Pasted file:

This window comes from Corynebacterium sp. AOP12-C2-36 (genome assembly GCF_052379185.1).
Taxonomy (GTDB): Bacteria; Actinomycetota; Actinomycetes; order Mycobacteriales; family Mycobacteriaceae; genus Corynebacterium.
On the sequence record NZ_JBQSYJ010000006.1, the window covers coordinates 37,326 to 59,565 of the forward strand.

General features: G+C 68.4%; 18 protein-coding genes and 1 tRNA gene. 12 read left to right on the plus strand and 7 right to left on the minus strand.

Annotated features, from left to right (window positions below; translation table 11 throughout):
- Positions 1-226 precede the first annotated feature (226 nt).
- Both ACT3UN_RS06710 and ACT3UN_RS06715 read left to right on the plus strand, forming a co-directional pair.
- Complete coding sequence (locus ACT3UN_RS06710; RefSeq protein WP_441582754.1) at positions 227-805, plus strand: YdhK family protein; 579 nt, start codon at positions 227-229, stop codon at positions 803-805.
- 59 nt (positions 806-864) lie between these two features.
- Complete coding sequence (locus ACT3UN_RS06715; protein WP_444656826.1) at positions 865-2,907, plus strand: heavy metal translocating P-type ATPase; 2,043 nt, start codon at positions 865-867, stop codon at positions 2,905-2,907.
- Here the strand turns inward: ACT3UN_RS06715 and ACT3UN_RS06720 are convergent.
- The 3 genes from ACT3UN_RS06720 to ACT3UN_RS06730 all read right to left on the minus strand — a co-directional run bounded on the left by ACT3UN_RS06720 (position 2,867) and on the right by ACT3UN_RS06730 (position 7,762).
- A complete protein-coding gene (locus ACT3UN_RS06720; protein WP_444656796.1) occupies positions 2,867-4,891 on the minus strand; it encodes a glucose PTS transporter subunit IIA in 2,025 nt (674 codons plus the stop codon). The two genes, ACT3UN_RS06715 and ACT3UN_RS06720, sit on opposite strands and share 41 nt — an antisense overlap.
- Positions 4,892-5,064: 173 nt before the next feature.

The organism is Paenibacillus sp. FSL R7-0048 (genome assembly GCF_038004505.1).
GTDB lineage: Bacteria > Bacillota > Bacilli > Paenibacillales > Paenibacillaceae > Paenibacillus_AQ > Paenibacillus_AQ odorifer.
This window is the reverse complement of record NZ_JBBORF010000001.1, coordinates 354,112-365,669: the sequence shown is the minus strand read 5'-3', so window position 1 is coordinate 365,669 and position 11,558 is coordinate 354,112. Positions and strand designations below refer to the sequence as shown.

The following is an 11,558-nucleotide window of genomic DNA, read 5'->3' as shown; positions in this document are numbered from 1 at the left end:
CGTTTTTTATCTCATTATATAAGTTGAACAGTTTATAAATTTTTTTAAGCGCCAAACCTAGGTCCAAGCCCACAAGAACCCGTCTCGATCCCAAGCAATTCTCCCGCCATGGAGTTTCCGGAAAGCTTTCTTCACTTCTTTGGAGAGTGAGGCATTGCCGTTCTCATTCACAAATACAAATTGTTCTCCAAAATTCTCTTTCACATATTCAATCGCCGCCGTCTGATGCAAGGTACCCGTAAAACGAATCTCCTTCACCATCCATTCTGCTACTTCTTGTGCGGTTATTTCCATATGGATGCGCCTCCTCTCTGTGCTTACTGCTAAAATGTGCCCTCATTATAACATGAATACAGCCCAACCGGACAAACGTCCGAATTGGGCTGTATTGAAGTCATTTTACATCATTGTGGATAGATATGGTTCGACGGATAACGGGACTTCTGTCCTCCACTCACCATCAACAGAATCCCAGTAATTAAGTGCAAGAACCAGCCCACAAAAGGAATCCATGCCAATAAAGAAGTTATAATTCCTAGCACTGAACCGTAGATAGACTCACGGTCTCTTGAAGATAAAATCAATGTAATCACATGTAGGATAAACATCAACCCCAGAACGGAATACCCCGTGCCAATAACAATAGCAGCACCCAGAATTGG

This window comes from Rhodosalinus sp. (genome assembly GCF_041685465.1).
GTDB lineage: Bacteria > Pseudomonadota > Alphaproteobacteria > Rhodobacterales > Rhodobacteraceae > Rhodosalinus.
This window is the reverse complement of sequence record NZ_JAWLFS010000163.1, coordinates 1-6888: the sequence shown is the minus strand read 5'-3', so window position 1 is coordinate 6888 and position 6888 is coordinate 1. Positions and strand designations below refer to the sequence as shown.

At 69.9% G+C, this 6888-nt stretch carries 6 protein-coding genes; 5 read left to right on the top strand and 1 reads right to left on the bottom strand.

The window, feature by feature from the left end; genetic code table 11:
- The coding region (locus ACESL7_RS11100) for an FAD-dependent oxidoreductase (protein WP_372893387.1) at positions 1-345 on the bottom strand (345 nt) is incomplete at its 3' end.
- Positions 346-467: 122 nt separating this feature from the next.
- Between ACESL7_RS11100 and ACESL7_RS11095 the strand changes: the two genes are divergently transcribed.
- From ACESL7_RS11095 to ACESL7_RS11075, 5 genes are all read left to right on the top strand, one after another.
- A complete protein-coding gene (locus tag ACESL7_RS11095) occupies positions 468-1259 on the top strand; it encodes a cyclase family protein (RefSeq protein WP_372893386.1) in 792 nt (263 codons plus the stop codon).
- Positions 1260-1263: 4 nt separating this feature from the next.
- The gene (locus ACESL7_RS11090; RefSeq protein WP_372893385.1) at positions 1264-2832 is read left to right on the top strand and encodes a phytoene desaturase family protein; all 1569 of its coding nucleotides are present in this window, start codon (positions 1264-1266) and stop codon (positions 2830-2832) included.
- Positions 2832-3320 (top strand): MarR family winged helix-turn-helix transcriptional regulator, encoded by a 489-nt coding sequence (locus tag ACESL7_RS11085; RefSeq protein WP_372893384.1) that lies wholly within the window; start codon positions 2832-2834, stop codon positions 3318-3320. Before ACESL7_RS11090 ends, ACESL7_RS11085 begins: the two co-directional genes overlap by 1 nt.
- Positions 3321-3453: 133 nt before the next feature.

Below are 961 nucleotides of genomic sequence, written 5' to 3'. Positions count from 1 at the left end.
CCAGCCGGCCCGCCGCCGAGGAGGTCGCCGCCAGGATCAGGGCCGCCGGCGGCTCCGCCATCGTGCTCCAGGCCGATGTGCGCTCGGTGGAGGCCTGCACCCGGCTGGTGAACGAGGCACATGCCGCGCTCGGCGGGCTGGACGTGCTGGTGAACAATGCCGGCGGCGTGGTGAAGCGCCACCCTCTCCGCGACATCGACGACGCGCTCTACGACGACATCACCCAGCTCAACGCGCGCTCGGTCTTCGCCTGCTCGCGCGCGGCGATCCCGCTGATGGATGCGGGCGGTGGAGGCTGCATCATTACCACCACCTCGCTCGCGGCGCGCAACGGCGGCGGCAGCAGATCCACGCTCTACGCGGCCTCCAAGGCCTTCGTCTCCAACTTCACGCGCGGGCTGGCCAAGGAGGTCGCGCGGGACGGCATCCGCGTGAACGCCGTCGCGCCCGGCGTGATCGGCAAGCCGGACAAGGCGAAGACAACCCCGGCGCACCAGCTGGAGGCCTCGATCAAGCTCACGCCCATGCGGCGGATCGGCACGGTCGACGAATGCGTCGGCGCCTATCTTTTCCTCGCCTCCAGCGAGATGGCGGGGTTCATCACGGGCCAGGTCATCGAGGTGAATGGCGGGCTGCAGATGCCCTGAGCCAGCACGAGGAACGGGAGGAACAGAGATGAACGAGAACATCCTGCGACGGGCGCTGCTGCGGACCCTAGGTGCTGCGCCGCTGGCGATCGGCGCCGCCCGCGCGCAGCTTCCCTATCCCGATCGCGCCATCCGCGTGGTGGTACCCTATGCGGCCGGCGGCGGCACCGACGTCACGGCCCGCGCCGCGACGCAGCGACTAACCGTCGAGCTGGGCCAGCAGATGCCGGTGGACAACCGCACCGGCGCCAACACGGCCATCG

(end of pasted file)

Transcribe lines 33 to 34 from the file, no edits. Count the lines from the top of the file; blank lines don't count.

- Positions 3321-3453: 133 nt before the next feature.

Below are 961 nucleotides of genomic sequence, written 5' to 3'. Positions count from 1 at the left end.